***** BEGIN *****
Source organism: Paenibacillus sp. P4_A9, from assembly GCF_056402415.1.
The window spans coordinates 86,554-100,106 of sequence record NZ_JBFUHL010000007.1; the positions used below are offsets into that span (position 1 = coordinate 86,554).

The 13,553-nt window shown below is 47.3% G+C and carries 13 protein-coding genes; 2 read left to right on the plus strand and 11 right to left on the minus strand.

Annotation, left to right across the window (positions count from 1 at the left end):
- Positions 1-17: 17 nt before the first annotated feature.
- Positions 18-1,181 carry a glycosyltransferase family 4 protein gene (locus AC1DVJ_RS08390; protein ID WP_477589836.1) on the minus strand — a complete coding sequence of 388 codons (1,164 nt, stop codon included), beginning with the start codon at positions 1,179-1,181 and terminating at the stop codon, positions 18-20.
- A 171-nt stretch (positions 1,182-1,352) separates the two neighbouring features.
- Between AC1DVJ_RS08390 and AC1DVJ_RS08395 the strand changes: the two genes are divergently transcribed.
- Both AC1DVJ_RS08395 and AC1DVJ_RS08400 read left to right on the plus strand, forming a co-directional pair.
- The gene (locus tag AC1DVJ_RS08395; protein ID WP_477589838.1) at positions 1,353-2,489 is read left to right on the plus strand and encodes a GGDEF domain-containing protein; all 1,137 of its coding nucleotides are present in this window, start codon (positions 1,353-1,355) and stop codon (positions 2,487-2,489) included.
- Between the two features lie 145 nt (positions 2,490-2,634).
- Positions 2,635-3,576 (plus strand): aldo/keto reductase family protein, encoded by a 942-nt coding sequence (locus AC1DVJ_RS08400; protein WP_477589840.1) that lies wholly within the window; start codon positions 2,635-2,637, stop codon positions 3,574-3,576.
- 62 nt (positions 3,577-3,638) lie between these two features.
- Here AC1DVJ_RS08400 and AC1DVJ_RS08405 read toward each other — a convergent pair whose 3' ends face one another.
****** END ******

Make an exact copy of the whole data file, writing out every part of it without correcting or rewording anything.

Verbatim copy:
Source organism: Paenibacillus sp. P4_A9, from assembly GCF_056402415.1.
The window spans coordinates 86,554-100,106 of sequence record NZ_JBFUHL010000007.1; the positions used below are offsets into that span (position 1 = coordinate 86,554).

The 13,553-nt window shown below is 47.3% G+C and carries 13 protein-coding genes; 2 read left to right on the plus strand and 11 right to left on the minus strand.

Annotation, left to right across the window (positions count from 1 at the left end):
- Positions 1-17: 17 nt before the first annotated feature.
- Positions 18-1,181 carry a glycosyltransferase family 4 protein gene (locus AC1DVJ_RS08390; protein ID WP_477589836.1) on the minus strand — a complete coding sequence of 388 codons (1,164 nt, stop codon included), beginning with the start codon at positions 1,179-1,181 and terminating at the stop codon, positions 18-20.
- A 171-nt stretch (positions 1,182-1,352) separates the two neighbouring features.
- Between AC1DVJ_RS08390 and AC1DVJ_RS08395 the strand changes: the two genes are divergently transcribed.
- Both AC1DVJ_RS08395 and AC1DVJ_RS08400 read left to right on the plus strand, forming a co-directional pair.
- The gene (locus tag AC1DVJ_RS08395; protein ID WP_477589838.1) at positions 1,353-2,489 is read left to right on the plus strand and encodes a GGDEF domain-containing protein; all 1,137 of its coding nucleotides are present in this window, start codon (positions 1,353-1,355) and stop codon (positions 2,487-2,489) included.
- Between the two features lie 145 nt (positions 2,490-2,634).
- Positions 2,635-3,576 (plus strand): aldo/keto reductase family protein, encoded by a 942-nt coding sequence (locus AC1DVJ_RS08400; protein WP_477589840.1) that lies wholly within the window; start codon positions 2,635-2,637, stop codon positions 3,574-3,576.
- 62 nt (positions 3,577-3,638) lie between these two features.
- Here AC1DVJ_RS08400 and AC1DVJ_RS08405 read toward each other — a convergent pair whose 3' ends face one another.